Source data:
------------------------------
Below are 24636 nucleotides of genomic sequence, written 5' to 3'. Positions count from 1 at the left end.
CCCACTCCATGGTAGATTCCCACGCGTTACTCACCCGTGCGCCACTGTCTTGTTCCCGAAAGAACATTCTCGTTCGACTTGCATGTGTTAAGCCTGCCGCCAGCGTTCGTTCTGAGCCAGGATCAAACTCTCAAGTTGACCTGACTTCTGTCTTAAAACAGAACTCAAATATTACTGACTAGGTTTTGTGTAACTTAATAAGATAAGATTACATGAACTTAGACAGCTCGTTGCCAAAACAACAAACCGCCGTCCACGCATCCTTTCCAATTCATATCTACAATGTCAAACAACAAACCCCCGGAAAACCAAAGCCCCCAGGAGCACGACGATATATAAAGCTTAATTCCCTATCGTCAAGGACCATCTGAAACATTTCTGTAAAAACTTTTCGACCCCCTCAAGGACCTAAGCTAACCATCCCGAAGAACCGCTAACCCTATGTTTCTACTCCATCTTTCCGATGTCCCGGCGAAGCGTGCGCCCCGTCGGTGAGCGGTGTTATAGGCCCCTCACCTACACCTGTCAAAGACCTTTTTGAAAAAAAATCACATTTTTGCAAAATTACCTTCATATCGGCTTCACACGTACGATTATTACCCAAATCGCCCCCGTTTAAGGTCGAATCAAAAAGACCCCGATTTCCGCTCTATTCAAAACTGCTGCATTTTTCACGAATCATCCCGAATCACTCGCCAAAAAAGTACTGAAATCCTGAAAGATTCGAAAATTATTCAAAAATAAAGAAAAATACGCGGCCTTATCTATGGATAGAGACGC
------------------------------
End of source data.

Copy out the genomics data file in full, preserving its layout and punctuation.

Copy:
Below are 24636 nucleotides of genomic sequence, written 5' to 3'. Positions count from 1 at the left end.
CCCACTCCATGGTAGATTCCCACGCGTTACTCACCCGTGCGCCACTGTCTTGTTCCCGAAAGAACATTCTCGTTCGACTTGCATGTGTTAAGCCTGCCGCCAGCGTTCGTTCTGAGCCAGGATCAAACTCTCAAGTTGACCTGACTTCTGTCTTAAAACAGAACTCAAATATTACTGACTAGGTTTTGTGTAACTTAATAAGATAAGATTACATGAACTTAGACAGCTCGTTGCCAAAACAACAAACCGCCGTCCACGCATCCTTTCCAATTCATATCTACAATGTCAAACAACAAACCCCCGGAAAACCAAAGCCCCCAGGAGCACGACGATATATAAAGCTTAATTCCCTATCGTCAAGGACCATCTGAAACATTTCTGTAAAAACTTTTCGACCCCCTCAAGGACCTAAGCTAACCATCCCGAAGAACCGCTAACCCTATGTTTCTACTCCATCTTTCCGATGTCCCGGCGAAGCGTGCGCCCCGTCGGTGAGCGGTGTTATAGGCCCCTCACCTACACCTGTCAAAGACCTTTTTGAAAAAAAATCACATTTTTGCAAAATTACCTTCATATCGGCTTCACACGTACGATTATTACCCAAATCGCCCCCGTTTAAGGTCGAATCAAAAAGACCCCGATTTCCGCTCTATTCAAAACTGCTGCATTTTTCACGAATCATCCCGAATCACTCGCCAAAAAAGTACTGAAATCCTGAAAGATTCGAAAATTATTCAAAAATAAAGAAAAATACGCGGCCTTATCTATGGATAGAGACGC